How To Eat Rutabaga And Why You Should

Packed with vitamins, minerals, and antioxidants alongside starch and carbohydrates, root vegetables are an excellent foundation for any meal when used in moderation. Some root vegetables, however, are more popular than others. Where many recipes make frequent use of hearty potatoes, sweet beets, versatile carrots, turnips, onions, and sweet potatoes, the likes of rutabaga often lay forgotten, which is a shame considering its nutritional value — one rutabaga alone can make up for more than your daily recommended vitamin C intake! Besides, it's actually pretty easy to eat rutabaga as it can be prepped and cooked in pretty much the same way as you would any other root vegetable – roasted, mashed, boiled, you name it.

Rutabaga is a fairly ancient root vegetable that has been around since the late Middle Ages. Part of the mustard family of plants, rutabaga likely originated as a hybrid between wild cabbage and turnip in Russia or Scandinavia. This could be why rutabaga is often mistaken for turnip – they are both from the same family of plants and share their round, bulbous appearance. The main difference is that, unlike a turnip, which has white flesh and skin that ranges from purple to white, rutabagas have a more yellow skin with only specs of purple.

Although rutabagas are often overshadowed by more popular root vegetables, they have tons of health benefits that can make them a nutritious addition to the everyday diet. It only helps that rutabagas are fairly easy to cook and eat too!

Rutabaga is packed with nutrients

Each root vegetable comes with a host of nutrients that, when eaten in moderation, can lead to various health benefits. Known as swede, neep, wax turnip, or the Swedish turnip, rutabagas are a staple root vegetable in Northern Europe, but its incredible nutritional value makes rutabaga a vegetable that everyone could, and should, eat more of.

A single medium-sized rutabaga packs four grams of protein and nine grams of fiber, but that's not the best part. Rutabaga can make up for 7% of the daily recommended vitamin E intake, 17% of the daily calcium intake, 18% of the daily manganese intake, and 35% of the daily potassium intake. Better yet, rutabaga can provide 107% of the recommended vitamin C intake — meaning just one rutabaga can more than take care of all your daily vitamin C needs.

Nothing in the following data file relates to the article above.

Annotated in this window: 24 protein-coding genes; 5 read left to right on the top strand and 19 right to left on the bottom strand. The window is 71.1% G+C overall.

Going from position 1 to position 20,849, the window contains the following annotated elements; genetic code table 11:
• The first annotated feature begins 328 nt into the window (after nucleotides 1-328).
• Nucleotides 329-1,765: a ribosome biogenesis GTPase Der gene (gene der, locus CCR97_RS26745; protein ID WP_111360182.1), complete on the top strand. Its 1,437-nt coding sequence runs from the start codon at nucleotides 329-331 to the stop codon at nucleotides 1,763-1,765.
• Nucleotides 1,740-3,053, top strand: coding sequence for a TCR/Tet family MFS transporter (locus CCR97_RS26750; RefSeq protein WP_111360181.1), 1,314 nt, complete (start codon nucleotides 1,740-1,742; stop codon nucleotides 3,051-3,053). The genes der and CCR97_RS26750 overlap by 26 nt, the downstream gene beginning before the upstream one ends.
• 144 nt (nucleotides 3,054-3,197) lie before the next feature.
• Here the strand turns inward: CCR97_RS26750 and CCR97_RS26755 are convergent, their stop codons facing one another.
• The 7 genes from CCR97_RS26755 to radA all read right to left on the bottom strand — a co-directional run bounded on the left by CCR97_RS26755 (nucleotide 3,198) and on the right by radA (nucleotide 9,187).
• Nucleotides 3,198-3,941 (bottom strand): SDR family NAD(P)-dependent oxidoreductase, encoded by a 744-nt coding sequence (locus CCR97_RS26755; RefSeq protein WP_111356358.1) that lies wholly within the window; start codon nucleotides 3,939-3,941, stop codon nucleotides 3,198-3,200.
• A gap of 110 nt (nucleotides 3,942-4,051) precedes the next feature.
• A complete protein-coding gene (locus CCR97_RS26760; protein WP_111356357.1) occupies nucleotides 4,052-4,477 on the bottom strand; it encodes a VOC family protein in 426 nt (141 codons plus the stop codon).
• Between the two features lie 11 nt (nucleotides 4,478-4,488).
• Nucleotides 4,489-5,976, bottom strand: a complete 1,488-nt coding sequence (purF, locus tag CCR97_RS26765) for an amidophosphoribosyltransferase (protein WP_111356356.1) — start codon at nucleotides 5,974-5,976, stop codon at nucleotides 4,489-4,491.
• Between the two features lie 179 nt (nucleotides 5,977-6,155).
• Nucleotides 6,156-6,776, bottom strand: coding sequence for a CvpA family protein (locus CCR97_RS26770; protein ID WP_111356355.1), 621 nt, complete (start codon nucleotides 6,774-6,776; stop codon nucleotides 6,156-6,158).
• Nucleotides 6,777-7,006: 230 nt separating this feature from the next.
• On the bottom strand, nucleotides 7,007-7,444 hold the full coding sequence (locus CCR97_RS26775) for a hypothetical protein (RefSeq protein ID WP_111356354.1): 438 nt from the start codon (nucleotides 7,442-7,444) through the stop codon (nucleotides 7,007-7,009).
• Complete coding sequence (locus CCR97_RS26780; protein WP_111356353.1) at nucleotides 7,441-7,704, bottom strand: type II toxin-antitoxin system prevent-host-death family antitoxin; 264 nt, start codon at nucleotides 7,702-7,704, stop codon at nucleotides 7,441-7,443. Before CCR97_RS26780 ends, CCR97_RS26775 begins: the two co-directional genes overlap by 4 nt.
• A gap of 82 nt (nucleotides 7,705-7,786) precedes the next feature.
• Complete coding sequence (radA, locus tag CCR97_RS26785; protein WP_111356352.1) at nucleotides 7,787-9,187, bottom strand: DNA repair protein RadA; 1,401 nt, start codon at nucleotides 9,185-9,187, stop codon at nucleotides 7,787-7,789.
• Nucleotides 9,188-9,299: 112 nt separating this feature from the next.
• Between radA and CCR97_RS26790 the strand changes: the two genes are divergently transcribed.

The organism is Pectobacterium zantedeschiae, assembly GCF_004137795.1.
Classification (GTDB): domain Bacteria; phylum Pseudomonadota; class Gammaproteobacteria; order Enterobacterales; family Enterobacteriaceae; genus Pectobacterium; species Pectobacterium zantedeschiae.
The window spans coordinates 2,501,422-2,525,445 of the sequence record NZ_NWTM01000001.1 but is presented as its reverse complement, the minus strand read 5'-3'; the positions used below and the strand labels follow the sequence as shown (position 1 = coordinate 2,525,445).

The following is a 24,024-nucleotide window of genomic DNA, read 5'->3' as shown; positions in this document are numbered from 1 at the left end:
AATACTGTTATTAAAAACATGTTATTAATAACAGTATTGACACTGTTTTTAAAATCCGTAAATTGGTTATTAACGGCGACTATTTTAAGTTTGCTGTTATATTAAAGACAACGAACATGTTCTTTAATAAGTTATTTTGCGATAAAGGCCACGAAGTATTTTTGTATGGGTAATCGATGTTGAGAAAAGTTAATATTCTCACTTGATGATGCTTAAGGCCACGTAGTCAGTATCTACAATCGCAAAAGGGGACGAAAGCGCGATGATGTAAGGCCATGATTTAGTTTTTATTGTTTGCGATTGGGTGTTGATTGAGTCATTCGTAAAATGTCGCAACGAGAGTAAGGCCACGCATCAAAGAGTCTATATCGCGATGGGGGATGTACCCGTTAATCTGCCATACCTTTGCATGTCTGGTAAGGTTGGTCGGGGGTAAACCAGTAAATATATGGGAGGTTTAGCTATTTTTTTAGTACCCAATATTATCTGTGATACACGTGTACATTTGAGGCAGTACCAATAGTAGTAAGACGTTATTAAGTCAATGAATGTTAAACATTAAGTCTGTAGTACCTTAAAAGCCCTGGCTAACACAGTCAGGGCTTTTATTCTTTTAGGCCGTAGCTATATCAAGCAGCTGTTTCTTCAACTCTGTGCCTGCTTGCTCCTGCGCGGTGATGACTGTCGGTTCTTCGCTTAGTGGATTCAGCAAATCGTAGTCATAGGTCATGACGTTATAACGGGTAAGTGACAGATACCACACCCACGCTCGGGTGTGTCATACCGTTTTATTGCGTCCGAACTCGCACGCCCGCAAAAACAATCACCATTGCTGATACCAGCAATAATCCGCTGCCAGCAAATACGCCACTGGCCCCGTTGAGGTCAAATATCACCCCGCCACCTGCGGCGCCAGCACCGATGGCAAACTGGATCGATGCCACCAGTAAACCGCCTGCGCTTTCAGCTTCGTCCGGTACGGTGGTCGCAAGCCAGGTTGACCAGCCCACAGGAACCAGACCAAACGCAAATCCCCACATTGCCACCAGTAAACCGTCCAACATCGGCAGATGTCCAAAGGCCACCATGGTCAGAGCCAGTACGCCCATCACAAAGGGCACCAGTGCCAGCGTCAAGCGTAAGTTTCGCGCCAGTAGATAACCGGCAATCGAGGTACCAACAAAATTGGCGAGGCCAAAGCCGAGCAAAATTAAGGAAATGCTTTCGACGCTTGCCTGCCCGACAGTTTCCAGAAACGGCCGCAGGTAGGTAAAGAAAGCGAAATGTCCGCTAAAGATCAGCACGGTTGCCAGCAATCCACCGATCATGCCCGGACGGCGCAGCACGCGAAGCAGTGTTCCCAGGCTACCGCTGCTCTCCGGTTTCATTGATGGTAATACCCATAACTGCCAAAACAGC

Its excellent nutrient profile means that rutabaga is filled with antioxidants that can lower inflammation and fight diseases, as well as protect your skin from UV damage and aging. The potassium present in rutabagas can reduce the risk of high blood pressure and heart disease, and its rich fiber content can help promote gut health and help with weight loss. All-in-all, rutabagas pack quite the punch in terms of nutrition.

They're easy to eat

Rutabagas tend to dry up during storage, which is why those found at supermarkets are often coated in paraffin wax – which can make it tough to get a rutabaga's peel off. An easier way to get rid of rutabaga's wax-coated skin is to swap the peeler for a knife. Once you slice away its skin with a knife, all that awaits is a vegetable that tastes much like a cabbage and is sweeter than a turnip in comparison.

A rutabaga can be cooked and eaten in several different ways, but the easiest thing to do is to look at it as just another root vegetable. Just like potatoes and sweet potatoes, rutabaga can also be boiled and turned into a mash. As a bonus, mashed rutabagas will not get gluey the way potatoes do no matter how much you work them. Rutabaga can also be sliced, tossed in oil with seasonings, and turned into fries — or roasted in hearty chunks. The fibrous root vegetable also takes well to salads, soups, stews, and casseroles.

Another thing to note about rutabaga is that much like other vegetables in the mustard family, its leaves can be eaten as well. Similar in taste and texture to collard greens, raw rutabaga leaves can be a tad tough, which is why they are best cooked with a little bit of water to help soften them up. No matter how you choose to get the rutabaga into your diet, it's certainly something that you should get to know (and eat) more.